The new owner of a vacant lot on Linwood Avenue is proceeding with the prior owner's plans for a new three-story apartment building – but now he wants to ezpand the lower unit, so he has his own place to live.
That means Joseph Carubba has a scheduled collision with the Buffalo Planning Board first.
Carubba bought the quarter-acre site at 295 Linwood from Jesse Hawker last year, along with the architectural drawings that had been approved last August by the city's Planning Board, Preservation Board and Zoning Board of Appeals.
That proposal called for a 7,802-square-foot structure, with two one-bedroom and three two-bedroom apartments. The building's facade would feature white brick and fiber-cement panel, with a green preweathered copper roof and red stone base. A new driveway under one side of the 34-foot-tall building would lead to a paved rear area containing an eight-car garage.
Hawker already demolished a deteriorated former duplex on the site, before Carubba bought the land and plans.
Now the former owner of Carubba Collision wants to pursue Hawker's plan, but with a one-story addition in the rear of the first-floor apartment, for a master bedroom suite and an attached garage. That's where he plans to live.
Carubba, of Carubba & Company Development, intends to construct the building in accordance with the prior design plans, using the previously approved exterior windows, roofing, wall panels, brick, trim work and other elements, according to a letter to city Planning Director Nadine Marrero from architect John A. Lydon. The addition will use the same materials and finishes, he wrote.
The attached garage will mean he won't have to go outside to enter his unit. Carubba is also proposing to create an enclosed walkway at the south end of the property, where an open path was originally included.
Lydon added that they believe the addition, because it will be identical in appearance to the original approved building, should be considered a minor change that does not need a new public hearing before the full board, particularly since it's in back and not visible from the street. However, the board first has to rule on that question on Monday.
Last June, Carubba sold his well-known business, with 18 stores, to Illinois-based Gerber Collision and Glass, which is part of Boyd Group, a publicly traded company based in Winnipeg, Manitoba.
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The Planning Board will also hold a new public hearing on the revised $24 million plan for the Lawrence, a 129-unit market-rate apartment building that Symphony Management LLC wants to construct on the edge of the Fruit Belt, across Michigan Avenue from Roswell Park Comprehensive Cancer Center.
The firm led by Timothy LeBoeuf originally proposed a five-story building with 131 units and 74 spaces of enclosed parking at 983-997 Michigan and 228-250 Maple St. But strident opposition from the neighborhood and activists throughout the city forced the developer to go back to the drawing board.
In the new version, Symphony reduced the height by one floor and 11 feet, while adding more glass and putting more of the parking underground. Plans by Stieglitz Snyder Architecture now call for a four-story building 44 feet high, fronting on both Michigan and Maple, and connected by a structural link in the middle. The 44,150-square-foot building would include a 78-space garage on the ground level and a mixture of 31 studio, 52 one-bedroom and 42 two-bedroom apartments on the four floors above.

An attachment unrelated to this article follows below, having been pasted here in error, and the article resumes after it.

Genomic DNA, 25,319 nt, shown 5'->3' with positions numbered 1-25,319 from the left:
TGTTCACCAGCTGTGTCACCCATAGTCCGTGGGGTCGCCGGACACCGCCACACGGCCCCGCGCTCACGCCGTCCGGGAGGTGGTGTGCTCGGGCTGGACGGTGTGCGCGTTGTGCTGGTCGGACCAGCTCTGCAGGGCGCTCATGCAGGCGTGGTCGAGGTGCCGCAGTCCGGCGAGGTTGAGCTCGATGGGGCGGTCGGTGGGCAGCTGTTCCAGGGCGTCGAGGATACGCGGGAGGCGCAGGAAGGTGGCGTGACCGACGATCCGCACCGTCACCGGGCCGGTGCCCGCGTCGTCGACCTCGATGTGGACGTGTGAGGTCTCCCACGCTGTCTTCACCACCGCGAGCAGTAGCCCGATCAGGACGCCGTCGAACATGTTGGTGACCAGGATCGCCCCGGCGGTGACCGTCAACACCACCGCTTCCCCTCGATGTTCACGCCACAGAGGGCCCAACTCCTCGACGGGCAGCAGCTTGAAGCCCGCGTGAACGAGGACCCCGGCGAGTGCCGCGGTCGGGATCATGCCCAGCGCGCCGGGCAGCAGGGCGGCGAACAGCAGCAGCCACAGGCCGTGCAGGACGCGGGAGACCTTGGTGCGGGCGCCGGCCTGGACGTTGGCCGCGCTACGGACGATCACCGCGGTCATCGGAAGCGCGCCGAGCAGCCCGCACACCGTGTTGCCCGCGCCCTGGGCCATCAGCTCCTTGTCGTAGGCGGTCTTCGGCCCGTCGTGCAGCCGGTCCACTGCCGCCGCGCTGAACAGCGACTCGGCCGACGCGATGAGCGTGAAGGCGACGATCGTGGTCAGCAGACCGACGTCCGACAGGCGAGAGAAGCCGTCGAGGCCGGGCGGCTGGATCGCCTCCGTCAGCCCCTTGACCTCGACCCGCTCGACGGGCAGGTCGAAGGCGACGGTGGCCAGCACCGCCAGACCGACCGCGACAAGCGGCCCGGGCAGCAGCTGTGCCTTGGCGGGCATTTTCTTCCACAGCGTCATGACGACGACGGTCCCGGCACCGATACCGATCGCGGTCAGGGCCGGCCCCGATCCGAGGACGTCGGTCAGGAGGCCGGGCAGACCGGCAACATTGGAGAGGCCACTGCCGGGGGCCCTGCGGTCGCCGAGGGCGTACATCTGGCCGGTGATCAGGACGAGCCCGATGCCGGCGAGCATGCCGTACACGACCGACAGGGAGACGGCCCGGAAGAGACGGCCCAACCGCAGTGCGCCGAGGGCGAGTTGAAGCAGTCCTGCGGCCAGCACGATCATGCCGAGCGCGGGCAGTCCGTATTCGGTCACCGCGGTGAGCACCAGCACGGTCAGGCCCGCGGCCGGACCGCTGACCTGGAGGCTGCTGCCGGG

The first floor would still have a fitness center and an office for the building manager, along with 29 apartments. Two lobbies – one along Michigan and the other on Maple, can be accessed from the ground level. There are also 28 bicycle spaces and a storage room in the basement.
The design uses utility bricks, glass stairwells, balconies, "simulated entrances," and "vertical" features to break up the facade's mass and appearance, particularly along Maple within the historic residential neighborhood. And the developer plans to secure about 60 additional off-site parking spaces within 500 feet of the project, according to a transportation demand management study included with the application.
"The applicants believe that the significant changes in the proposed design are responsive to public concerns about the scale of the project and mitigate potential impacts to the greatest extent practicable," attorney Marc Romanowski wrote in a letter to the Planning and Zoning boards.
The planned use is allowed by the Green Code, but the project will require variances for building height, lot width and coverage, and side and rear setbacks. However, Romanowski argued that the requests will not constitute "an undesirable change" and will not harm the "physical or environmental conditions" in the Fruit Belt. And they're needed to make the project feasible and viable, given the need for density because of the soaring land values near the Buffalo Niagara Medical Campus.
"The project is on a challenging site to say the least," Romanowski wrote, citing the irregular shape of the 1.013-acre property, with part of it fronting Michigan and the other fronting Maple, with different requirements on each street. "The applicants have gone to great lengths to redesign the project to minimize adverse impacts on the character of the neighborhood."
If approved, construction would take about 20 months, according to the application.
Story topics: Buffalo Planning Board/ Buffalo Zoning Board of Appeals/ fruit belt/ Green Code/ jonathan d. epstein/ Stieglitz Snyder/ Symphony Management/ Symphony Property Management/ The Lawrence/ Timothy LeBoeuf/ variance